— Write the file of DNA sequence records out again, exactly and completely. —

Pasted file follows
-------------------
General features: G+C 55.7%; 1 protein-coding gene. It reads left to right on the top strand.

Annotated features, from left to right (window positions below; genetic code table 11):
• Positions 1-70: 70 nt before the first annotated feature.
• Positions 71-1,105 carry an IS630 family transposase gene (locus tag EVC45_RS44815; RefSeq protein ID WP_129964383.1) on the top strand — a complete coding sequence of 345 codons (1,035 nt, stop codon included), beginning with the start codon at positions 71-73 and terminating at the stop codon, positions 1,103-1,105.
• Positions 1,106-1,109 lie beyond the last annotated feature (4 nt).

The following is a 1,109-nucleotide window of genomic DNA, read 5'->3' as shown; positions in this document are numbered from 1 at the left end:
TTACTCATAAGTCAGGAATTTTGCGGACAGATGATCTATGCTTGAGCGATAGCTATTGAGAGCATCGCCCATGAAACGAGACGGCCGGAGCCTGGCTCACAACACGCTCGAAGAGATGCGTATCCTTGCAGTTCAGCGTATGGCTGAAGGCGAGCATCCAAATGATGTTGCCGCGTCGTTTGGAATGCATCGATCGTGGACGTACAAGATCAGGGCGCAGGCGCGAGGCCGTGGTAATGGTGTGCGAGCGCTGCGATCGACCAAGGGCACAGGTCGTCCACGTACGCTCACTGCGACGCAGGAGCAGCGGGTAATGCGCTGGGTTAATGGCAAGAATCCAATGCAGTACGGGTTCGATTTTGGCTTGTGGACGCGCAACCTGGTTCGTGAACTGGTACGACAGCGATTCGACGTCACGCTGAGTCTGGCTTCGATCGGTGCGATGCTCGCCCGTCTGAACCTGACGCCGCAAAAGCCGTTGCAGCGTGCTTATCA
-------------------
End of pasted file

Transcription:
General features: G+C 55.7%; 1 protein-coding gene. It reads left to right on the top strand.

Annotated features, from left to right (window positions below; genetic code table 11):
• Positions 1-70: 70 nt before the first annotated feature.
• Positions 71-1,105 carry an IS630 family transposase gene (locus tag EVC45_RS44815; RefSeq protein ID WP_129964383.1) on the top strand — a complete coding sequence of 345 codons (1,035 nt, stop codon included), beginning with the start codon at positions 71-73 and terminating at the stop codon, positions 1,103-1,105.
• Positions 1,106-1,109 lie beyond the last annotated feature (4 nt).

The following is a 1,109-nucleotide window of genomic DNA, read 5'->3' as shown; positions in this document are numbered from 1 at the left end:
TTACTCATAAGTCAGGAATTTTGCGGACAGATGATCTATGCTTGAGCGATAGCTATTGAGAGCATCGCCCATGAAACGAGACGGCCGGAGCCTGGCTCACAACACGCTCGAAGAGATGCGTATCCTTGCAGTTCAGCGTATGGCTGAAGGCGAGCATCCAAATGATGTTGCCGCGTCGTTTGGAATGCATCGATCGTGGACGTACAAGATCAGGGCGCAGGCGCGAGGCCGTGGTAATGGTGTGCGAGCGCTGCGATCGACCAAGGGCACAGGTCGTCCACGTACGCTCACTGCGACGCAGGAGCAGCGGGTAATGCGCTGGGTTAATGGCAAGAATCCAATGCAGTACGGGTTCGATTTTGGCTTGTGGACGCGCAACCTGGTTCGTGAACTGGTACGACAGCGATTCGACGTCACGCTGAGTCTGGCTTCGATCGGTGCGATGCTCGCCCGTCTGAACCTGACGCCGCAAAAGCCGTTGCAGCGTGCTTATCA